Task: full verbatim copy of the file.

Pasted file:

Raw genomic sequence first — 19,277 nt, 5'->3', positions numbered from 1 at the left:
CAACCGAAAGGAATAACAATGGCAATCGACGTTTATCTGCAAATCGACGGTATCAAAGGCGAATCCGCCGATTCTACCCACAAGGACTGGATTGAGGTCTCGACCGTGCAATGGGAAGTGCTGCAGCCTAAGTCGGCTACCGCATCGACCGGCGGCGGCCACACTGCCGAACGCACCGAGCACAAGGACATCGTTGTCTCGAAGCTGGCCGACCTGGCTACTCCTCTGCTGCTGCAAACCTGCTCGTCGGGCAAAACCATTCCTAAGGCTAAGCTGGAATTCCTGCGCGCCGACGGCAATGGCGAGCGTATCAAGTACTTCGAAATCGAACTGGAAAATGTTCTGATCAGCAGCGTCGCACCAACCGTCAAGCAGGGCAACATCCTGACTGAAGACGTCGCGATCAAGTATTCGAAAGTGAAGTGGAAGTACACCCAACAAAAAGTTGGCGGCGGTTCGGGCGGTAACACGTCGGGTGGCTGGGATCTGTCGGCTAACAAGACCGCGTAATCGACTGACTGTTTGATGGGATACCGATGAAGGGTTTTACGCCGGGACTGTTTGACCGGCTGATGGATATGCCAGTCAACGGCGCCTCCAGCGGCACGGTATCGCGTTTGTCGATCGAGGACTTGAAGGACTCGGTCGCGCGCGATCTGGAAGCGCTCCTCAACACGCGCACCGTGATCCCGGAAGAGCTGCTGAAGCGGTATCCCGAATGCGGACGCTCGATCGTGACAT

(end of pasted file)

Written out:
Raw genomic sequence first — 19,277 nt, 5'->3', positions numbered from 1 at the left:
CAACCGAAAGGAATAACAATGGCAATCGACGTTTATCTGCAAATCGACGGTATCAAAGGCGAATCCGCCGATTCTACCCACAAGGACTGGATTGAGGTCTCGACCGTGCAATGGGAAGTGCTGCAGCCTAAGTCGGCTACCGCATCGACCGGCGGCGGCCACACTGCCGAACGCACCGAGCACAAGGACATCGTTGTCTCGAAGCTGGCCGACCTGGCTACTCCTCTGCTGCTGCAAACCTGCTCGTCGGGCAAAACCATTCCTAAGGCTAAGCTGGAATTCCTGCGCGCCGACGGCAATGGCGAGCGTATCAAGTACTTCGAAATCGAACTGGAAAATGTTCTGATCAGCAGCGTCGCACCAACCGTCAAGCAGGGCAACATCCTGACTGAAGACGTCGCGATCAAGTATTCGAAAGTGAAGTGGAAGTACACCCAACAAAAAGTTGGCGGCGGTTCGGGCGGTAACACGTCGGGTGGCTGGGATCTGTCGGCTAACAAGACCGCGTAATCGACTGACTGTTTGATGGGATACCGATGAAGGGTTTTACGCCGGGACTGTTTGACCGGCTGATGGATATGCCAGTCAACGGCGCCTCCAGCGGCACGGTATCGCGTTTGTCGATCGAGGACTTGAAGGACTCGGTCGCGCGCGATCTGGAAGCGCTCCTCAACACGCGCACCGTGATCCCGGAAGAGCTGCTGAAGCGGTATCCCGAATGCGGACGCTCGATCGTGACAT